Please forgive any errors or omissions I have made in this article. I have made every effort to avoid them, but it should be obvious that, in the process of becoming the world’s rifle, the AK picked up some of the world’s diversity. Where I have failed to answer your questions, I hope to have given you an idea of what questions to ask, and also the vocabulary with which to ask them.


  1. the reasons i personally own an AKM are:

    1) Its cool, no question
    2) another caliber. to own a battle rifle.
    3) matches ammo with my ruger ranch rifle

  2. The article content is as comprehensive as could be found in an entry in a encyclopedia on the topic of firearms. It is a lot of nut in a small shell. Being the most popular assault rifle in history, the variations and history of each would require a very large book to be as comprehensive as possible. The AR is arguably the most versatile assault rifle, yet the prize for ruggedness and reliability goes to the AK variants.

    The surplus market in the U.S. created a melting pot, and the best of what an American market can now produce is a good addition to the dizzying varieties of AK’s out there. Metallurgy, the combination of hard and softer metals that work together, the art of assembling semi auto rifle based upon 1940’s technology, is still being hammered out by U.S. Manufactures. The most promising U.S. massed produced made rifle appears to be Palmetto State Armory version, yet I would have more confidence in well made, and proven Com Block examples. Arsenal is an example of an American company utilizing Bulgarian artisans/technicians, and their decades of acquired expertise. If one is familiar and sees the clues, it could be said that Palmetto State Armory has taken note of the Bulgarian rifle. This could be a good thing as the Bulgarian rifle as a solid reputation for a massed produced rifle. Krebs and other high end custom AKM shops would of course be more desirable AKM, if one could make the investment.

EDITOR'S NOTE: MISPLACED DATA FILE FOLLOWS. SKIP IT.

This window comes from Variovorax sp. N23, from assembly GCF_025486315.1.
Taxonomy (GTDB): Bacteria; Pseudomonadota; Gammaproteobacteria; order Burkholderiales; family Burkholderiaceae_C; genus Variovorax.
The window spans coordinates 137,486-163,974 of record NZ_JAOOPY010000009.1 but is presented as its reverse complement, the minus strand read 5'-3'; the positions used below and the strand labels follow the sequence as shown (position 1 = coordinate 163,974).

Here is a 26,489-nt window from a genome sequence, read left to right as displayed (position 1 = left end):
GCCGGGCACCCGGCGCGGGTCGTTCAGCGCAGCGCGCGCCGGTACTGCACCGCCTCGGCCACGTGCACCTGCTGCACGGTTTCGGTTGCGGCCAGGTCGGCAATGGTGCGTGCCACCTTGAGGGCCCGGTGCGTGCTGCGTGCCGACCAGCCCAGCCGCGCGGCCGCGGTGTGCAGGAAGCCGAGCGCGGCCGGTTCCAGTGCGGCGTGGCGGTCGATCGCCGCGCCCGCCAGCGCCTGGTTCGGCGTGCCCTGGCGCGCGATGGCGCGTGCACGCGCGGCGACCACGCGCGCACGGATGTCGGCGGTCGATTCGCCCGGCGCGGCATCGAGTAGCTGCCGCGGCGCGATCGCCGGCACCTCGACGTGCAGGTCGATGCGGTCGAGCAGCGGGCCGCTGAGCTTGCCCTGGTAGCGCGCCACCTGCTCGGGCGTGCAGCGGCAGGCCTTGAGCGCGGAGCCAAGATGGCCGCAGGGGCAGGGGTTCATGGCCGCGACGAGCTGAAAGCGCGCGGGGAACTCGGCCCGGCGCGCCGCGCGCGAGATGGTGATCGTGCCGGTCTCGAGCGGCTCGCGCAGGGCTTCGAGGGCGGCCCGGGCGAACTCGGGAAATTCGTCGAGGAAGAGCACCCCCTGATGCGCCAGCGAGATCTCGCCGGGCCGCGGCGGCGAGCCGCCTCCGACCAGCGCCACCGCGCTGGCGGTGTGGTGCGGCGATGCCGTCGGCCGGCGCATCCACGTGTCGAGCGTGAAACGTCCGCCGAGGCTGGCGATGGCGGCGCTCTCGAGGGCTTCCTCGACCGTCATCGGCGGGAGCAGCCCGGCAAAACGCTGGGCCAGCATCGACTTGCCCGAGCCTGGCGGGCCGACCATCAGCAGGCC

The 1990’s market in the U.S., saw many variations of Norinco/Polytech SKS and AKM’s that were ordered by individual importers seeking to adapted to restrictive gun laws. Importers had rifles altered in an attempt to comply, yet keep the rifle competitive in the U.S., thus the MAC-90 and many other custom Norinco brand rifles are found with unusual adaptations of the military rifle. Norinco parts could be assembled by smaller Chinese shops to produce the rifle for a particular U.S. importer. To create and market a ‘sporter’ version, the importer may have added U.S. made stocks to the rifles as well. These are the much disliked thumb hole stocks. The MAC-90 is the most numerous version, yet there are other unusual adaptions to the U.S. market such as the MAC-91 and NHM-91, both introduced in 1991. There are others I’ve owned as well. These are attempts to use RPK barrels and receivers to make a heavier American quasi-RPK like rifle. The extra heavy and long barrels, and heavier stamped and milled receivers do make these rifles much more accurate that the MAC-90, yet with that accuracy comes weight. I am a proud owner of one of these.

    For those who need compact and light weight, these are not for you. Yesterday, using an Tapco plastic stock, we were able to whittle the weight of a MAC-90 down to 7 pounds without a mag. A MAC-90 cannot get much lighter than that. The MAC-91 is several pounds heavier. If I weighed the rifle, it would be too heavy for me, so it is better get the exercise and adapt to the weight, than wimp out and loose the advantages of a superior firearm. A DPMS LR308 weighed 8 pounds last night without a mag. My Norinco is heavier. The MAC-91 has the heaviest barrel measuring 21 inches, and a milled receiver. The NHM, is similar, but does not have a milled receiver. The heavy stiff barrels, and good triggers produce greater accuracy over the MAC-90. With suitable ammunition these quasi-RPK’s can produced at best 3 MOA off hand (not on a bench), while the MAC-90 in my hands is approximately 5 to 6 MOA. I have found other persons to be more accurate with the MAC-90. Comparing the vaunted and unobtainable Polytech to the MAC-90, the Polytech has better furniture and a milled receiver. The rest appears to be the same. The MAC-90 is mechanically speaking a mil-spec rifle made using the same tooling and parts as the issued military arm, that was at one time, the Polytech rifle.